“In the little world in which children have their existence, whosoever brings them up”, Charles Dickens wrote in Great Expectations, “there’s nothing so finely perceived and so finely felt, as injustice”.
What Dickens wrote is evident from the fact that India is home to 33 million child labourers in the age group of 0–18 years (Census 2011).
This unjust reality is contrary to the assertion that “India i.e. Bharat, is the Union of States and consists of its children and those under privileged children for whom the founding fathers of the Constitution have enacted a Constitution”.
It is embarrassing for India, as a nation, to still find its children working, when they deserve a childhood free from labour. A safe childhood is human right, which is being violated every day in our ‘welfare state’.
The Child Labour (Prohibition and Regulation) Act was enacted by Parliament in 1986, but it was never adequate to rid India of the scourge of child labour completely as it had several flaws including, inter alia, that it did not address the right to education or any rehabilitative measures for a child.
This concern was even expressed by the Supreme Court of India in MC Mehta vs State of Tamil Nadu (The Child Labour Abolition case), where it observed:
“Our Constitution makers, wise and sagacious as they were, had known that India of their vision would not be a reality if the children of the country are not nurtured and educated. For this, their exploitation by different profit makers for their personal gain had to be first indicted. It is this need, which has found manifestation in Article 24, which is one of the two provisions in part IV of our Constitution on the fundamental right against exploitation. The framers were aware that this prohibition alone would not permit the child to contribute its mite to the nation building work unless it receives at least basic education. Article 45 was therefore inserted in our paramount parchment casting a duty on the state to endeavour to provide free and compulsory education to children.”
The court also observed: “Though it is possible to identify child labour in the organised sector, which form a minuscule of the total child labour, the problem relates mainly to the unorganised sector where utmost attention needs to be paid. The problem is universal but in our case it is more crucial.”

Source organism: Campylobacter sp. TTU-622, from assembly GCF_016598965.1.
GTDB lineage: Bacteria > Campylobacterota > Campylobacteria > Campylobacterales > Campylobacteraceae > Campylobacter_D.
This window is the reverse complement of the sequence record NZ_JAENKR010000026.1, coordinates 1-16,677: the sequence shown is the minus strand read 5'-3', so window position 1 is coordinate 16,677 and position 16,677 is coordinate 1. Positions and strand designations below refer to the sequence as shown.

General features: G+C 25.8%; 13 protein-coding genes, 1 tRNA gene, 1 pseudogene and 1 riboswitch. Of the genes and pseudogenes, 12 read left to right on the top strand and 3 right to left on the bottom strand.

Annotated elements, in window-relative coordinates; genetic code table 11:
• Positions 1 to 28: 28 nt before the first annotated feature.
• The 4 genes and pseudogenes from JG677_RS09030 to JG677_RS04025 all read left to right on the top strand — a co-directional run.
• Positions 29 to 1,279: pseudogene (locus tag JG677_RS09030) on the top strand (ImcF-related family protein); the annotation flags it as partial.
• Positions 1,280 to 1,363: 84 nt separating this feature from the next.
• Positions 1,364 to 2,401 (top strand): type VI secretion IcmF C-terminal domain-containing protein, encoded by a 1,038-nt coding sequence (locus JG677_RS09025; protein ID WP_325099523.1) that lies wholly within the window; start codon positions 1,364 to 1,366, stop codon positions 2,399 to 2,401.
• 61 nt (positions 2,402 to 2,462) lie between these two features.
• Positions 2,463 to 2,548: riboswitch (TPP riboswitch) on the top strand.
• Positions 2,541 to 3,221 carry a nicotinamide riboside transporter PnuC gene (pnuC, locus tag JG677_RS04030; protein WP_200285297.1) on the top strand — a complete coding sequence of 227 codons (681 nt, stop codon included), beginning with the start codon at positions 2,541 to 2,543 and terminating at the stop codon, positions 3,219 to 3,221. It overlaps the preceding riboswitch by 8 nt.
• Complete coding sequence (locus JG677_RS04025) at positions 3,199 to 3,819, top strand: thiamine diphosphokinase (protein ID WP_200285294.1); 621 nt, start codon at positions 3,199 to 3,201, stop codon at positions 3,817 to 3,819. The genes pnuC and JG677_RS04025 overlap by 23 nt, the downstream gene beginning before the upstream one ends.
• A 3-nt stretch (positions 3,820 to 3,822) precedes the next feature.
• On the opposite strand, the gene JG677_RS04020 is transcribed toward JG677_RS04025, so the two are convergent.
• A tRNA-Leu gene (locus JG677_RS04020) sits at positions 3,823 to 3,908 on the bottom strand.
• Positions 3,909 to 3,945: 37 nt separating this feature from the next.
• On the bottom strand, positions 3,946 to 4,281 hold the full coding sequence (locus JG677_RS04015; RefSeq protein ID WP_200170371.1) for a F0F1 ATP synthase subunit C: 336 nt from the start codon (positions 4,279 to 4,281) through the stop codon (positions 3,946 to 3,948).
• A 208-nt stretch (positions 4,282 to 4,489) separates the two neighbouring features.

Thirty years after the passing of the Act, when the Legislature decided to amend the principal statute, it was reasonably expected that the policymakers will remedy the ailment of child labour through strict imperatives and prohibit child labour completely, thereby, ensuring safe childhood which a child essentially deserves. The Child Labour (Prohibition and Regulation) Amendment Act, 2016 (No. 35 of 2016) (hereinafter referred to as ‘the Amendment Act, 2016’), had been notified by the Union Cabinet on 29th July, 2016, but unfortunately, it seems that the Indian legislature has not only left some serious issues unaddressed but also left scope for defeating the entire purpose of the Act.
It would be apt to state that at first glance the Child Labour (Prohibition and Regulation) Amendment Act, 2016, seems progressive. However, on careful reading, it can be found that the new Act “suffers from many problems”.
Defeating the Purpose and Spirit of the Act
It is painful to point out how the Amendment Act per se negates the effect of this blanket ban on child labour in all occupations by introducing a provision under sub-section (2) of Section 3 wherein it provides that “where the child helps his family or family enterprise after school hours or during vacations”, the ban will be rendered ineffective.
In a country where child labour is a fact of its economic life, it is difficult to justify the intention of the policy makers of striking a balance between the need for education and the socio-economic reality of India by allowing children to work under the facade of ‘helping’.
The proviso to the Section states that “no such work under this clause shall effect the school education of the child.”
The former Supreme Court judge and eminent jurist Justice Krishna Iyer said: “Education is not teaching the youth the shapes of letters and the tricks of numbers… It means training them in to the perfect exercise and kingly continuance of their bodies and souls.” (See P Krishnaswamy, VR Krishna Iyer, A Living Legend, 364 (Universal Law Publishing Co., 2010)
After attending six to eight hours of classes in school, the Section makes unreasonable expectations from a child to provide help to its family by working in brick kilns, cotton farms and toil in carpet making, beading making, zari and lock making (these occupations have been struck out as “hazardous processes” by the Amendment Act) in unregulated labour conditions without having their studies affected.
This exploitative clause fails the very purpose of education. Besides, the term ‘help’ adds to the vagueness of the nature of engagement of the child with its family, thereby, leaving huge scope for exploitation under unhealthy working conditions. Article 39 (e) of the Indian Constitution clearly lays down the obligation of the state to secure that tender age of children is not abused and citizens are not forced by economic necessity to enter avocations unsuited to their age or strength. A report prepared by Bachpan Bachao Andolan states that of the 5,254 children rescued, one-fifth worked with their families or were part of a family-run trade. Further, to quote Nobel laureate Kailash Satyarthi: “We were able to rescue a large number of children in the last five years. When we analysed their profile, we found out that 80 per cent of them would not have been rescued if the proposed amendment had already been in place as most of the children are employed in family-run trade”.